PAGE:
The Baath Party seizes power
The Baath Party was a part of the new government for only a short time. President Arif seized upon tensions between rival factions in the party to rid himself of them in November 1963. Like the ICP before it, the party ended up a clandestine organization.
In the period that followed, the party fundamentally reorganized itself around general Ahmed Hassan al-Bakr, who had briefly been prime minister after the coup in February 1963. Like him, many of al-Bakr’s closest associates belonged to several clans within the Sunni Arab Al Bu Nasir tribe, based in the area around the provincial city of Tikrit, north-west of Baghdad. It was this group that assumed power on 17 July 1968, in a coup d’état. The corrupt and inefficient administration of Abdul Rahman Arif, brother of Abdul Salam Arif, who had died in a helicopter crash in 1966, was overthrown without bloodshed.
In the years that followed, close relatives of Ahmed Hassan al-Bakr and members of the Al Bu Nasir tribe and many members of other Sunni Arab tribes from the area around Tikrit were included in the higher echelons of the state apparatus. By relying on loyalty to family, clan, and tribe, they hoped to achieve stability in the centres of power.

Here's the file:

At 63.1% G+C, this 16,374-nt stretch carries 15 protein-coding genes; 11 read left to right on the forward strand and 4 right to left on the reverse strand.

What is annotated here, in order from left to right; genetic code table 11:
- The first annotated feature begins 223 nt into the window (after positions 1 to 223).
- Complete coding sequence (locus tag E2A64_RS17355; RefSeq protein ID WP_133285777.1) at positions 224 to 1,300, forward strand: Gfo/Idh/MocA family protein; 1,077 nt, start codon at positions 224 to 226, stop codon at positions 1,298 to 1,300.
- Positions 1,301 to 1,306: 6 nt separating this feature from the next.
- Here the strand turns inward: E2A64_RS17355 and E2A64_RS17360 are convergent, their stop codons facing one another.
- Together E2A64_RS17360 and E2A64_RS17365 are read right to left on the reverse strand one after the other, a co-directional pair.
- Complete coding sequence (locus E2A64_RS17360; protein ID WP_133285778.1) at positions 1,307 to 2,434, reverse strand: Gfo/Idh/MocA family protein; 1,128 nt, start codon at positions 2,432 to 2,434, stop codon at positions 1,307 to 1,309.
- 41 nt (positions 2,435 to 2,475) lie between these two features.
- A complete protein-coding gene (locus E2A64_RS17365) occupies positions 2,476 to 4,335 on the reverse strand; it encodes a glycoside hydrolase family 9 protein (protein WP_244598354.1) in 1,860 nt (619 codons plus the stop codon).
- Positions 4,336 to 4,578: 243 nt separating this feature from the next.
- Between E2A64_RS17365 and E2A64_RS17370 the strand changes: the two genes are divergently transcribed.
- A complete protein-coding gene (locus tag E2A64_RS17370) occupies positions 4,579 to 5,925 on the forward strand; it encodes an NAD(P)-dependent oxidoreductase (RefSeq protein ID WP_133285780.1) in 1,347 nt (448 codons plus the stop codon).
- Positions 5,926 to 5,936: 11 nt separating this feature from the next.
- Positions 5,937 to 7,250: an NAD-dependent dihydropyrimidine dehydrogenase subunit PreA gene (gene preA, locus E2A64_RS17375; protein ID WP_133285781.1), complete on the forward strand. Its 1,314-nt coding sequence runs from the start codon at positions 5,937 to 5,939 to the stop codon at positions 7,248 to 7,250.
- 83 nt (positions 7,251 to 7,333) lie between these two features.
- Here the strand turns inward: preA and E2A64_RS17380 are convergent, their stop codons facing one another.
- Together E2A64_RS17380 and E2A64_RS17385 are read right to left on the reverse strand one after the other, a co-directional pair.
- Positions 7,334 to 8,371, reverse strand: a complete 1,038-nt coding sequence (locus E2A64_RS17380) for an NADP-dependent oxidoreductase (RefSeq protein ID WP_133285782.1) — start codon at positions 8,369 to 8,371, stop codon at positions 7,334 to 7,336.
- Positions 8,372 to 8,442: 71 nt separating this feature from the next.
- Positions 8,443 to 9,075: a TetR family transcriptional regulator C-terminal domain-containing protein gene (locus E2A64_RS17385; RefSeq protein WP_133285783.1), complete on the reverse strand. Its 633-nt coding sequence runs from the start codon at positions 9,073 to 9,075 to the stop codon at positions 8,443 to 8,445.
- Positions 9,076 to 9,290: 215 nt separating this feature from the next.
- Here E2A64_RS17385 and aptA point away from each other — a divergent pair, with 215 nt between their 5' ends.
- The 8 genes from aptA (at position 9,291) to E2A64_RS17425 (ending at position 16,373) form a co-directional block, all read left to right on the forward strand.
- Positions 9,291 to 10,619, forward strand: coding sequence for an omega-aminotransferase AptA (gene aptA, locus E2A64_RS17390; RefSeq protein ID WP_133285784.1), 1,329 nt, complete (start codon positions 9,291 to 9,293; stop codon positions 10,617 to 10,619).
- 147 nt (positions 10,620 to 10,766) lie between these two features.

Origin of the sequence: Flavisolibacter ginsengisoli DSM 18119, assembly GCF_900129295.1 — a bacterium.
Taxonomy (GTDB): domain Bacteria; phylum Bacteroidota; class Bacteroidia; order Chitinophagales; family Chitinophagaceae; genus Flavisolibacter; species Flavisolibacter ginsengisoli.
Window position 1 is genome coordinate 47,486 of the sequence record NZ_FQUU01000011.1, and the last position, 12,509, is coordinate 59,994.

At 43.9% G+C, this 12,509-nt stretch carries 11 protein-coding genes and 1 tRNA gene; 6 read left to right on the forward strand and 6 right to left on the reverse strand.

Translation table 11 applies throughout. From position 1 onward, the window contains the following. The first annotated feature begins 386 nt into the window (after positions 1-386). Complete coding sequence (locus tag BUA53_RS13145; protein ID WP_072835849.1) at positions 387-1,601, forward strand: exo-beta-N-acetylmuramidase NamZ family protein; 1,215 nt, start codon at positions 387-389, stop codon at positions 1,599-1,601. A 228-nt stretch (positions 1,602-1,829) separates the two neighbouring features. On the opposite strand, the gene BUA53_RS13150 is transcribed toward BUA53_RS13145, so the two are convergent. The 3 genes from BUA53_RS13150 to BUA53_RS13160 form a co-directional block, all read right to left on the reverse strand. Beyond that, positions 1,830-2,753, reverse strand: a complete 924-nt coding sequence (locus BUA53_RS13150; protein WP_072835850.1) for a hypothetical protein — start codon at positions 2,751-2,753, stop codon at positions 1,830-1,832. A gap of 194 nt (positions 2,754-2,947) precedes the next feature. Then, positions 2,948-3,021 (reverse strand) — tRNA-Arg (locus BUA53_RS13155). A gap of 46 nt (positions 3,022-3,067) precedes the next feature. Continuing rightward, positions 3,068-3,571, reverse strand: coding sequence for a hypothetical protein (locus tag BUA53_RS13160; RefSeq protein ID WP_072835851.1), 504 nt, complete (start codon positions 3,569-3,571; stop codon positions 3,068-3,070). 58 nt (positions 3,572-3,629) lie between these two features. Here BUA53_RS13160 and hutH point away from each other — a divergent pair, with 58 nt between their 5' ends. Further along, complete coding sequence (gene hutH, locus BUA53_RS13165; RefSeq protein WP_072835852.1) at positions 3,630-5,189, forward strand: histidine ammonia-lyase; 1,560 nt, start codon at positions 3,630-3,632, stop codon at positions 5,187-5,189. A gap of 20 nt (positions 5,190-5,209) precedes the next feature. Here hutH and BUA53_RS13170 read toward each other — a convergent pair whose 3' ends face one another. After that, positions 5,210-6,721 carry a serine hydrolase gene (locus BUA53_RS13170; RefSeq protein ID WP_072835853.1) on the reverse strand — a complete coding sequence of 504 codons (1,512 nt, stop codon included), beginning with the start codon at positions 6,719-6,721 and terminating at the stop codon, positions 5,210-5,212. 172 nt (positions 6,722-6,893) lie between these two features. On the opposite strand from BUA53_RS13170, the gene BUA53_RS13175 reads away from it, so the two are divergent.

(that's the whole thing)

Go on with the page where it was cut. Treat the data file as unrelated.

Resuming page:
What happened in July 1968, was, however, a double coup. After several army leaders overthrew the sitting administration in cooperation with the Baath Party, they were in turn swept from the stage by the Baathists two weeks later. The Baath Party had evidently learned from its previous experiences. The assumption of power by the Baath Party was a turning point in the history of Iraq, in its internal relationships and its position in the region.